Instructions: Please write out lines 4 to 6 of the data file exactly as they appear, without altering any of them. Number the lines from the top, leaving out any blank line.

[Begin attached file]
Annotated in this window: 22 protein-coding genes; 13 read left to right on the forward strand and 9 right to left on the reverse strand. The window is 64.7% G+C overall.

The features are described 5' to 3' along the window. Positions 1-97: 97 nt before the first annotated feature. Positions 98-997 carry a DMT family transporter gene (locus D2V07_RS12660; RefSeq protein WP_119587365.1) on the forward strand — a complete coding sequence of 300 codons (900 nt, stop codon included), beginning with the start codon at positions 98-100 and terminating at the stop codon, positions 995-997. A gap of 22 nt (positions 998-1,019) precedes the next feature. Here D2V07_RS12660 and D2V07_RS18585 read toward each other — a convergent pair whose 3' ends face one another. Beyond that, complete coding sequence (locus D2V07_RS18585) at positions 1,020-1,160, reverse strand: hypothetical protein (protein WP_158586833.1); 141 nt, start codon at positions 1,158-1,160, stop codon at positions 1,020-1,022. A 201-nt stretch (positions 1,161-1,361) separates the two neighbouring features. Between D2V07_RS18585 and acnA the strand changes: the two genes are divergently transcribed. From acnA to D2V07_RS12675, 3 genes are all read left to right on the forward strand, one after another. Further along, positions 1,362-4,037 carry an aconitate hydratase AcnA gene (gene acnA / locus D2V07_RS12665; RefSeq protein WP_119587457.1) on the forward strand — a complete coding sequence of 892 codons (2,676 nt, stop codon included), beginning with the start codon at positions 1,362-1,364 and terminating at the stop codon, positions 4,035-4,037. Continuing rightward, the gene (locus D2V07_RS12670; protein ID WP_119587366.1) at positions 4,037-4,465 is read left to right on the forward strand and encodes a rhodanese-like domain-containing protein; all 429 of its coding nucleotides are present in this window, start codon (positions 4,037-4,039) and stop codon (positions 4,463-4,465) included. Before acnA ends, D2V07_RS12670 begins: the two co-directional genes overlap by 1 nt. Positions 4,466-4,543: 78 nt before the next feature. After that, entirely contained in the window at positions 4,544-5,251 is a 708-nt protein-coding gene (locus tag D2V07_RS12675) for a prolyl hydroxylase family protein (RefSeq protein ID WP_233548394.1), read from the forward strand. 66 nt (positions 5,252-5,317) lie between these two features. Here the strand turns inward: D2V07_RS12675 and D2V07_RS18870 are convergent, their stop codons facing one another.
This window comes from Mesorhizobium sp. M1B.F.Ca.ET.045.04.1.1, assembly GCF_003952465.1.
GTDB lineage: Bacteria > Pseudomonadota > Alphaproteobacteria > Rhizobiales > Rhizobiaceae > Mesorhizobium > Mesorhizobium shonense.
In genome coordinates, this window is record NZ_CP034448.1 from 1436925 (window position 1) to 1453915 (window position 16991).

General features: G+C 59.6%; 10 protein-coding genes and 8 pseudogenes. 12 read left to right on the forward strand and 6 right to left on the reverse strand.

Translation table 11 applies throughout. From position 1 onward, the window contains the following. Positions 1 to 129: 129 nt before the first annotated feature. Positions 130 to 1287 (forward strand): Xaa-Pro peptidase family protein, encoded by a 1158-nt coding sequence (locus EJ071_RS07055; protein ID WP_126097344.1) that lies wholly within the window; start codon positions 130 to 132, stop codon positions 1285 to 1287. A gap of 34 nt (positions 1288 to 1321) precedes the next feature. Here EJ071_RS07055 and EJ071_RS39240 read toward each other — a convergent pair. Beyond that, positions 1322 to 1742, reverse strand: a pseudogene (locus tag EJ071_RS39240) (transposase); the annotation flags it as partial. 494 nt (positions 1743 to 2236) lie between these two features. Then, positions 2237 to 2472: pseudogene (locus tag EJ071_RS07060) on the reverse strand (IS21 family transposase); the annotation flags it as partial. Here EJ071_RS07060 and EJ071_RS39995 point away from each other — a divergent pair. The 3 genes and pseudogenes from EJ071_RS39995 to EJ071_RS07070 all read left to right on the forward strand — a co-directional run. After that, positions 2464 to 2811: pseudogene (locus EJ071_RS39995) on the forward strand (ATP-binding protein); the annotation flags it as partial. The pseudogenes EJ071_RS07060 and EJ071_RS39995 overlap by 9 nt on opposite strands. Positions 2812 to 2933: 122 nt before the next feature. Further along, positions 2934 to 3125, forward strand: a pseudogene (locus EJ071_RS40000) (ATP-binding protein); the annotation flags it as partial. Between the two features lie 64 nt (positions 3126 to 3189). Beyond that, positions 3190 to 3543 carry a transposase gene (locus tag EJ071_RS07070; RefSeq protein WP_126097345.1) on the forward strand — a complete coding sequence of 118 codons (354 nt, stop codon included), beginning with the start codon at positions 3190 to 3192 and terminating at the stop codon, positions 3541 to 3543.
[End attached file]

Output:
GTDB lineage: Bacteria > Pseudomonadota > Alphaproteobacteria > Rhizobiales > Rhizobiaceae > Mesorhizobium > Mesorhizobium shonense.
In genome coordinates, this window is record NZ_CP034448.1 from 1436925 (window position 1) to 1453915 (window position 16991).

General features: G+C 59.6%; 10 protein-coding genes and 8 pseudogenes. 12 read left to right on the forward strand and 6 right to left on the reverse strand.